Hurricane Ian Rips Through Cuba, Strengthens As It Heads To Florida
Forcing evacuation orders for 2.5 million Floridians, Hurricane Ian is in the open Gulf, where conditions are prime for it to grow perhaps even stronger than originally expected.
Those on the ground in Cuba, where Ian made landfall late Monday, have been sharing pictures of the devastation left in the storm's wake. Several of the pictures show entire trees uprooted, buildings in shambles, and property severely damaged.
Hurricane Ian made landfall on the western edge of Cuba as a Category 3 storm with maximum sustained winds at 125 mph. It lost a little bit of power after traveling over land, but it is expected to continue through the Gulf and increase in power before slamming into the western coast of Florida.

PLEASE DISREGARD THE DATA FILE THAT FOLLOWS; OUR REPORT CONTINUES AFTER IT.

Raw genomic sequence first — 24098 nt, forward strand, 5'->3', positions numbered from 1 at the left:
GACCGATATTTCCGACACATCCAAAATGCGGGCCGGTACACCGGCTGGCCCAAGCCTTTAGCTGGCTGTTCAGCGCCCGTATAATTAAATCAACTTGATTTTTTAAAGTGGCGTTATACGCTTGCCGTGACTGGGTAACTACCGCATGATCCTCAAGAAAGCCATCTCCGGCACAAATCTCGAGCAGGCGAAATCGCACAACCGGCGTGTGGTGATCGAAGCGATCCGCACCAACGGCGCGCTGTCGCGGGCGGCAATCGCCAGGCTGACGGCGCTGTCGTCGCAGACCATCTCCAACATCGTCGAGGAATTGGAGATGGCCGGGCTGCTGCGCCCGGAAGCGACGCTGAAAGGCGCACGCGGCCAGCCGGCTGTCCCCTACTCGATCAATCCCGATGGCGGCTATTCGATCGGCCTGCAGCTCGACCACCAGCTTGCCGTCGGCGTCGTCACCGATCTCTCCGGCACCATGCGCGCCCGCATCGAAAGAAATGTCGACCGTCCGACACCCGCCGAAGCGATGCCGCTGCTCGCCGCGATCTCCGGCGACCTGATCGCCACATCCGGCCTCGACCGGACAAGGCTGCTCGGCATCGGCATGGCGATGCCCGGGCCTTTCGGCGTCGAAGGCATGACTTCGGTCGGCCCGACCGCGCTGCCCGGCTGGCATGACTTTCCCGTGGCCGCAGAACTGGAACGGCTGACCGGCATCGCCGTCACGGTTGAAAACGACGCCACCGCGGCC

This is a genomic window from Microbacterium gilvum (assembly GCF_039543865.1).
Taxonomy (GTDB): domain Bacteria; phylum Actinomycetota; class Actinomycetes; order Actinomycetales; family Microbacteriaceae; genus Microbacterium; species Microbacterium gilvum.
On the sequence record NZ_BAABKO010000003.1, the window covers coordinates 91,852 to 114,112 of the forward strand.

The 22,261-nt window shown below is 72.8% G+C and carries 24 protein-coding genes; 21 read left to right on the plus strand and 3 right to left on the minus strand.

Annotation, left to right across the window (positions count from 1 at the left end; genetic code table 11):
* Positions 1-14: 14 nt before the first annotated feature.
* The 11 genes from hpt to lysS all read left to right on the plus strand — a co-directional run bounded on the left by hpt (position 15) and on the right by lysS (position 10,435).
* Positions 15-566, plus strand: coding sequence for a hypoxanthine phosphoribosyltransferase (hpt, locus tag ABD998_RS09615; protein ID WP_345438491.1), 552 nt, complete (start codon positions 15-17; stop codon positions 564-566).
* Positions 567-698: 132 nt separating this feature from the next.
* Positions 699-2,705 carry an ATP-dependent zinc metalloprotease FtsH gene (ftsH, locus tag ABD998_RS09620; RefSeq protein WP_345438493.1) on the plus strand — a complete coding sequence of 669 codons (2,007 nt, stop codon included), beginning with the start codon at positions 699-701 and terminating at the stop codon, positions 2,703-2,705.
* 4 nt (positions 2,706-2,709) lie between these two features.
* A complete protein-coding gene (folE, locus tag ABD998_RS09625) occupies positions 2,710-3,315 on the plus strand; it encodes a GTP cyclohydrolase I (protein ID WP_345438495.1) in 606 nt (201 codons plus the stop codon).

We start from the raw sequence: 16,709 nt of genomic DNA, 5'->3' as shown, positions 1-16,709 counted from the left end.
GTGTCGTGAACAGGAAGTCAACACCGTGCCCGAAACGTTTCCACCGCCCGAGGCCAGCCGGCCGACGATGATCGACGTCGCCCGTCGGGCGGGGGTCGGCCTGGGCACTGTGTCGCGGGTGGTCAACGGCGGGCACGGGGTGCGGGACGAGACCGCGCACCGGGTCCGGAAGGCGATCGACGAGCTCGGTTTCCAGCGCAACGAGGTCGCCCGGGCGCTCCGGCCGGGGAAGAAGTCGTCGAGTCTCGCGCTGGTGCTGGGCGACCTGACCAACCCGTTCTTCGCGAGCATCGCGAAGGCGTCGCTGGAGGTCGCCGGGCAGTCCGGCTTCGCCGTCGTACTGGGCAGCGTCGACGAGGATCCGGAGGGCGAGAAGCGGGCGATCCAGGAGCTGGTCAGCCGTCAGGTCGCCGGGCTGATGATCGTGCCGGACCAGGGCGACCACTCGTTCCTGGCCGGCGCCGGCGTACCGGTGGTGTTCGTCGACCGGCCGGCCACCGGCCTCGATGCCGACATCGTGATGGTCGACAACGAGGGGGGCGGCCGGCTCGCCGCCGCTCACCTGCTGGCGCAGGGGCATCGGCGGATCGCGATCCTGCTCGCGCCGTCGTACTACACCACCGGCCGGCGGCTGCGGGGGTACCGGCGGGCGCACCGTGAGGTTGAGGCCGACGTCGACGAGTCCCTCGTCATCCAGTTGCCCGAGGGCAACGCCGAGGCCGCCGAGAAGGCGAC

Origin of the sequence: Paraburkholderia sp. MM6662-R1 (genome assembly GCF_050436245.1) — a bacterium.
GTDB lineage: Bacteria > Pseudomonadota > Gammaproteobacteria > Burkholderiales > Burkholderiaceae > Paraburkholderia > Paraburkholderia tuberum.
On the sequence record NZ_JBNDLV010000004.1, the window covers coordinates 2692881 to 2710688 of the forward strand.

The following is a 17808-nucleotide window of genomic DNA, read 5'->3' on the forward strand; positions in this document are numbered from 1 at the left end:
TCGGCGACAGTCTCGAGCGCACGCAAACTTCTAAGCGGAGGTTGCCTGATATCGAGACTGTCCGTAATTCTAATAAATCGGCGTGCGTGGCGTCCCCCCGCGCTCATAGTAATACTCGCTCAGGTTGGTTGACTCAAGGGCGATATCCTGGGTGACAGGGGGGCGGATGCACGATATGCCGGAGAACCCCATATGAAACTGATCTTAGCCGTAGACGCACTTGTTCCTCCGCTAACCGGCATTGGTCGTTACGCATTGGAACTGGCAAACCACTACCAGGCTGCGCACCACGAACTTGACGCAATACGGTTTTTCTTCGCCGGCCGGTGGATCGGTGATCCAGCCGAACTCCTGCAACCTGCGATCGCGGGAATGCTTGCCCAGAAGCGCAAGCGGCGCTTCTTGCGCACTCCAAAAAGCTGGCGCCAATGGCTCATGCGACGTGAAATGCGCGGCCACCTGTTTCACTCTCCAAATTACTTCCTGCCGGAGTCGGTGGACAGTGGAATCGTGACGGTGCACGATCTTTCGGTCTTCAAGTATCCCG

Florida Governor Ron DeSantis has been encouraging Florida residents to heed evacuation orders.
“There’s still uncertainty about with where that exact landfall will be, but just understand the impacts are going to be far, far broader than just where the eye of the storm happens to make landfall,” DeSantis said in a public statement.
“When you have 5 to 10 feet of storm surge, that is not something you want to be a part of,” he said. “Mother Nature is a very fearsome adversary, so please heed those warnings.”
The storm is currently expected to move across the state and head up the Atlantic coast, though some models have it staying on land as it moves upward. However, it is currently projected to lose its power quickly as it stays over land.